Where Does Your Reservation At Yosemite National Park Stand?

What's the status with this summer's reservations at Curry Village in Yosemite Valley? DNC Parks & Resorts at Yosemite photo.

Rockfalls at Yosemite National Park have created a lodging problem in the Yosemite Valley, but it might not be as bad as you were initially led to think.

A couple of mistakes have led potentially thousands of guests with reservations in the valley for this coming summer to think their reservations were in danger of being canceled. How'd that happen?

First some background: There is a long history of rockfalls in the Yosemite Valley. Indeed, there was just one a little more than a week ago.

But after one last October from Glacier Point, the National Park Service called for more detailed geologic studies of the cliff face to see how safe it might, or might not, be. In November the word came down -- the Glacier Point cliff face is inherently unstable. As a result, the Park Service directed that roughly one-third of Curry Village's accommodations -- tent cabins as well as hard-sided cabins -- be permanently closed.

"With the increased overall frequency of rockfall over the past few years, in conjunction with the geologic research that has been conducted, the NPS can no longer treat each rockfall as an isolated incident," Yosemite officials announced late last November. "Instead, we must look at the area comprehensively and recognize that geologic processes that have shaped Yosemite Valley since the last glaciers receded will continue to result in rockfall.

"Based on the above information, the NPS has decided to close 233 visitor accommodations (tent cabins, cabins with bath, cabins without bath) permanently. This will also permanently close associated visitor support structures (shower house, restrooms, etc.) and 43 concessioner employee housing units. This accounts for approximately one third of the units in Curry Village available to park visitors."

That closure wiped out about one-third of the valley's lodging inventory, according to DNC Parks & Resorts at Yosemite. With that in mind, DNC officials recently came up with a plan to notify some visitors that their reservations might be in jeopardy. And that's where things went wrong. While DNC officials realized they had to notify about 750 guests, they mistakenly contacted about 3,300.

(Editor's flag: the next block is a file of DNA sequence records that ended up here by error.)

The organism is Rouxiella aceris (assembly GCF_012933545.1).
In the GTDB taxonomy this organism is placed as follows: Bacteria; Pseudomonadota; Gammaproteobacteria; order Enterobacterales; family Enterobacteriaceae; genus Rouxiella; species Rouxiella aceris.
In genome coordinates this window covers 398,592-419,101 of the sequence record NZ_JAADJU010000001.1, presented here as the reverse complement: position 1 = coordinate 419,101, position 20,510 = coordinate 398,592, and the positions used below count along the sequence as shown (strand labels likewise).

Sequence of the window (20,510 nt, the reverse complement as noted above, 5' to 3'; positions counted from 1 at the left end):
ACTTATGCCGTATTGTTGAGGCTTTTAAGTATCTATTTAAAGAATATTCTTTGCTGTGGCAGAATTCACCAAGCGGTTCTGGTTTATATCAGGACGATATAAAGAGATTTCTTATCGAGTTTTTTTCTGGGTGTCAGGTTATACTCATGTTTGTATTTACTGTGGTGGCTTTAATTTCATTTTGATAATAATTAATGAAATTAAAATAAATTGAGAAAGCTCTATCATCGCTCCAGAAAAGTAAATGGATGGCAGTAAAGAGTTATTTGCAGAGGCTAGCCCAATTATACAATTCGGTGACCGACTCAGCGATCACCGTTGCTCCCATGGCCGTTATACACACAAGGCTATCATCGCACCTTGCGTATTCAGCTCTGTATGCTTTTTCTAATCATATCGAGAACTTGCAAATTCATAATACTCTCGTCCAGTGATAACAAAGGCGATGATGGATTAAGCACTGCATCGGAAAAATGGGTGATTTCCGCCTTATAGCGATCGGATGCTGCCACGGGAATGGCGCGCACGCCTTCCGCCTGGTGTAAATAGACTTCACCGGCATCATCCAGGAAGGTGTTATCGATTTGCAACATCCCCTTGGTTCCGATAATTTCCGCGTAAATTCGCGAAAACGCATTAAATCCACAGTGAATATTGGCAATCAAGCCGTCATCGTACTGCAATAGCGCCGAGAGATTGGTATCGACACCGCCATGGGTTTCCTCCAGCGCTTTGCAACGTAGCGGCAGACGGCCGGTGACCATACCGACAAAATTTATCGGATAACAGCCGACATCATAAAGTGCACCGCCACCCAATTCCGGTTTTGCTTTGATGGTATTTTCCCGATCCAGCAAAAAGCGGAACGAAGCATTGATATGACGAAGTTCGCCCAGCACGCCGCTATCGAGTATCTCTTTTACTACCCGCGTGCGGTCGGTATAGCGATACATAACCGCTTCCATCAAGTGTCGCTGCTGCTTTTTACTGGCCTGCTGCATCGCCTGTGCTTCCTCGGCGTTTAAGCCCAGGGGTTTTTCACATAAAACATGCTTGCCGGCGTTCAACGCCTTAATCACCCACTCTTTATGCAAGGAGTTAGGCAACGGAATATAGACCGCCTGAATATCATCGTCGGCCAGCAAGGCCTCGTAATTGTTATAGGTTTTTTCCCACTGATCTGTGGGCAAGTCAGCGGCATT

"Our intention was to send an email only to guests with reservations for hard-walled cabins, with and without bath. However, we mistakenly sent the email to all guests who have Curry Village lodging reservations through June 30," Kenny Karst, DNC's Yosemite spokesman, tells the Traveler. "This resulted in an unexpected call volume for which we were not prepared. Our central reservations office has received hundreds of calls and emails, and we are answering each and every inquiry as expediently as possible.

On top of that mass notification, some reservations actually were canceled, by mistake, according to DNC.

"Please note we are simply advising everyone who holds upcoming reservations in Curry Village that we are seeking assistance through the alteration of their accommodation type, if at all possible," adds Mr. Karst. "During the initial email response / call-in period, a few guests may have had their reservations canceled in error. We are reaching out to those guests to remedy their reservations through one of three means: 1) by reinstating the original booking, 2) by working with the guest to arrive on a different date, or 3) to accept an accommodation type modification (i.e. tent cabin instead of a hard-walled cabin)."

The reservation problem is specific to the Yosemite Valley. It does not involve reservations at Tuolumne Meadows Lodge, White Wolf Lodge, the Wawona Hotel, or the five High Sierra camps, he says.

As for the long-term lodging situation in the Yosemite Valley, Mr. Karst says DNC is continuing to talk with Park Service officials "to see if it will be feasible to add more lodging units to the overall valley floor inventory."